Were you shocked? Was I? Yes and no. But mostly, no.
Sadly, some of us dealing with mental health issues, personally and in our professional lives, or have loved ones who are, are not as shocked as others seem to be.
Within the context of Williams’ history, his sudden death is a shock yes, but sadly not as much a shock as if his mental health and addiction challenges had been absent. With the presence of severe depression, addictions, bipolar disorder, or any combination of the above, suicide is not out of the blue, but one of many responses to the pummeling experience of living with these conditions.
So often we see that behind the public persona of some of our funniest, most clever, compassionate, kind, and empathetic artists, lies a dark side. I’ve always used humor to overcome, but sometimes to cover my pain. I’m not the first one, and certainly not the only one, to retreat behind a quick succession of jokes and comedic banter when I’m feeling emotionally challenged.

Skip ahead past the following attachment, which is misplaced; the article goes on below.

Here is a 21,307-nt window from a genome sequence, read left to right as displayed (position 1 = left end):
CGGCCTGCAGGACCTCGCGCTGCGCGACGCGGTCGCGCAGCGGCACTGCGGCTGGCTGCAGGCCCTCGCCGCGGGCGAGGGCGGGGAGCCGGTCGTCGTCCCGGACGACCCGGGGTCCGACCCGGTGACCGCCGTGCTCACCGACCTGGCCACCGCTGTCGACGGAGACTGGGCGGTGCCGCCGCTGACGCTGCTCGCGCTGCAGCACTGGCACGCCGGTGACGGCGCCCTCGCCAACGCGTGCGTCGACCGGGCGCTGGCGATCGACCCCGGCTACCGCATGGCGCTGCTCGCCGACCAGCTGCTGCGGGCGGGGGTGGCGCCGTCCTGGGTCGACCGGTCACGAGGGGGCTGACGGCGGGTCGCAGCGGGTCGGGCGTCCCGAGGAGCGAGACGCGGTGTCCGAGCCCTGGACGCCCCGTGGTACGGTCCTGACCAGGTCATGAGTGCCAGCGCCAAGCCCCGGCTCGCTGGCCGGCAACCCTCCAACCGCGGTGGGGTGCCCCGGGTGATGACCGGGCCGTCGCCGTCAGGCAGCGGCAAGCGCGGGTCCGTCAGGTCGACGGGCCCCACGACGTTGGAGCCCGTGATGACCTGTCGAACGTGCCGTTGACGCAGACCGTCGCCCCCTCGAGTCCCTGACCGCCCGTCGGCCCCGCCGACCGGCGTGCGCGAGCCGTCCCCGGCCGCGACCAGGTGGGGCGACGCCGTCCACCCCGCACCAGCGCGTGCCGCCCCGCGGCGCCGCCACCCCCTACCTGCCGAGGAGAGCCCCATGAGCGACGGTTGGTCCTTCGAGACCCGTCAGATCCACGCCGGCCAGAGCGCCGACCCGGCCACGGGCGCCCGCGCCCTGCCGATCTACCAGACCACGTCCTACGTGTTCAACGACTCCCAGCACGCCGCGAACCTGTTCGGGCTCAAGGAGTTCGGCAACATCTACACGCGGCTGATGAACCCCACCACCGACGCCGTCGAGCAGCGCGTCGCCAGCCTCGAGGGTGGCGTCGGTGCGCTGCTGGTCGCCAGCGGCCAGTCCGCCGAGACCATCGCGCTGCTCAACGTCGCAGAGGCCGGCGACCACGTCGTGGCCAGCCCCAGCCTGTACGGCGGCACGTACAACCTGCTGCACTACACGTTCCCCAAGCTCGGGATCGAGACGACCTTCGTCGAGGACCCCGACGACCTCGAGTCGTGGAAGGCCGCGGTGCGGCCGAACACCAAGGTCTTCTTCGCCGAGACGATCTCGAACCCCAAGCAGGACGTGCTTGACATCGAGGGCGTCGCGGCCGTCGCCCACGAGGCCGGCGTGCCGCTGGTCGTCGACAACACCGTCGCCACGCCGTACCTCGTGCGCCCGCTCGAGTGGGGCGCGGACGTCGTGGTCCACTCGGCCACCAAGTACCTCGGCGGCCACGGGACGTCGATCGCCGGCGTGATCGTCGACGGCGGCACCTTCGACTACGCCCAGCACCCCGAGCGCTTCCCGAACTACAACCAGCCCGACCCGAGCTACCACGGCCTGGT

That Williams was so successful in taking his natural comedic flair and genius and turning it into a career we can all enjoy – and characters many of us relate to – is a triumph of spirit.
Still, the public shock at his seemingly sudden death is at least in part a kind of wilful naiveté regarding the nature of mental illness and addiction. It was next-to-impossible, if you were a fan of Williams’ work, to be unaware of his substance abuse issues. Even in official reports of his suicide, references were made to the many times Williams openly referred to his difficulties in his public performances (for more, see msn’s update here).